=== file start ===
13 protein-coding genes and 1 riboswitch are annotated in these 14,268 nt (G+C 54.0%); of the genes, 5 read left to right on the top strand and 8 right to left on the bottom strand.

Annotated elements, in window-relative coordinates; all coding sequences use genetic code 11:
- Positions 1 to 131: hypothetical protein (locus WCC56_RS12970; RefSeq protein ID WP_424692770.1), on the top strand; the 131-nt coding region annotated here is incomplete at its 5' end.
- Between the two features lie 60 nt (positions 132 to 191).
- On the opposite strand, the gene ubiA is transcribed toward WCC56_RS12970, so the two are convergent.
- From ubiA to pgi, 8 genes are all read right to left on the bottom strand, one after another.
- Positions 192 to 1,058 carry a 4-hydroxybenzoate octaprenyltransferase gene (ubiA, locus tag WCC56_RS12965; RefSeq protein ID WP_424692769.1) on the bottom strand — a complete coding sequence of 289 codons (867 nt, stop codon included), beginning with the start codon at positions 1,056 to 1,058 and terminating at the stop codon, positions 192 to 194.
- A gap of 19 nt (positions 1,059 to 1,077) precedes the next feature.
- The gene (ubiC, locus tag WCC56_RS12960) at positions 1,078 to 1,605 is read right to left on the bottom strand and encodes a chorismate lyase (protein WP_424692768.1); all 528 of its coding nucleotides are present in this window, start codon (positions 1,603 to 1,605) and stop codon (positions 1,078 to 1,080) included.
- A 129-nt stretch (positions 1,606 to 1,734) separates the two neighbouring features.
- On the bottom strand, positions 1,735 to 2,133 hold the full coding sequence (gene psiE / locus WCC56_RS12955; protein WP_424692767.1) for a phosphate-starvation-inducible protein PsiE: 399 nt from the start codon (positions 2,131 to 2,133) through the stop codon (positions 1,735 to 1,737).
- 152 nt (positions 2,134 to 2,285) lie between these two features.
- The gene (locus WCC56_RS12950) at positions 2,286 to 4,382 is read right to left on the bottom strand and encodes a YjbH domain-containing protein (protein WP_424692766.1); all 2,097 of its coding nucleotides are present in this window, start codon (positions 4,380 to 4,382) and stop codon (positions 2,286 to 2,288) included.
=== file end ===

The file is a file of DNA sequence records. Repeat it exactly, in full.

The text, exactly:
13 protein-coding genes and 1 riboswitch are annotated in these 14,268 nt (G+C 54.0%); of the genes, 5 read left to right on the top strand and 8 right to left on the bottom strand.

Annotated elements, in window-relative coordinates; all coding sequences use genetic code 11:
- Positions 1 to 131: hypothetical protein (locus WCC56_RS12970; RefSeq protein ID WP_424692770.1), on the top strand; the 131-nt coding region annotated here is incomplete at its 5' end.
- Between the two features lie 60 nt (positions 132 to 191).
- On the opposite strand, the gene ubiA is transcribed toward WCC56_RS12970, so the two are convergent.
- From ubiA to pgi, 8 genes are all read right to left on the bottom strand, one after another.
- Positions 192 to 1,058 carry a 4-hydroxybenzoate octaprenyltransferase gene (ubiA, locus tag WCC56_RS12965; RefSeq protein ID WP_424692769.1) on the bottom strand — a complete coding sequence of 289 codons (867 nt, stop codon included), beginning with the start codon at positions 1,056 to 1,058 and terminating at the stop codon, positions 192 to 194.
- A gap of 19 nt (positions 1,059 to 1,077) precedes the next feature.
- The gene (ubiC, locus tag WCC56_RS12960) at positions 1,078 to 1,605 is read right to left on the bottom strand and encodes a chorismate lyase (protein WP_424692768.1); all 528 of its coding nucleotides are present in this window, start codon (positions 1,603 to 1,605) and stop codon (positions 1,078 to 1,080) included.
- A 129-nt stretch (positions 1,606 to 1,734) separates the two neighbouring features.
- On the bottom strand, positions 1,735 to 2,133 hold the full coding sequence (gene psiE / locus WCC56_RS12955; protein WP_424692767.1) for a phosphate-starvation-inducible protein PsiE: 399 nt from the start codon (positions 2,131 to 2,133) through the stop codon (positions 1,735 to 1,737).
- 152 nt (positions 2,134 to 2,285) lie between these two features.
- The gene (locus WCC56_RS12950) at positions 2,286 to 4,382 is read right to left on the bottom strand and encodes a YjbH domain-containing protein (protein WP_424692766.1); all 2,097 of its coding nucleotides are present in this window, start codon (positions 4,380 to 4,382) and stop codon (positions 2,286 to 2,288) included.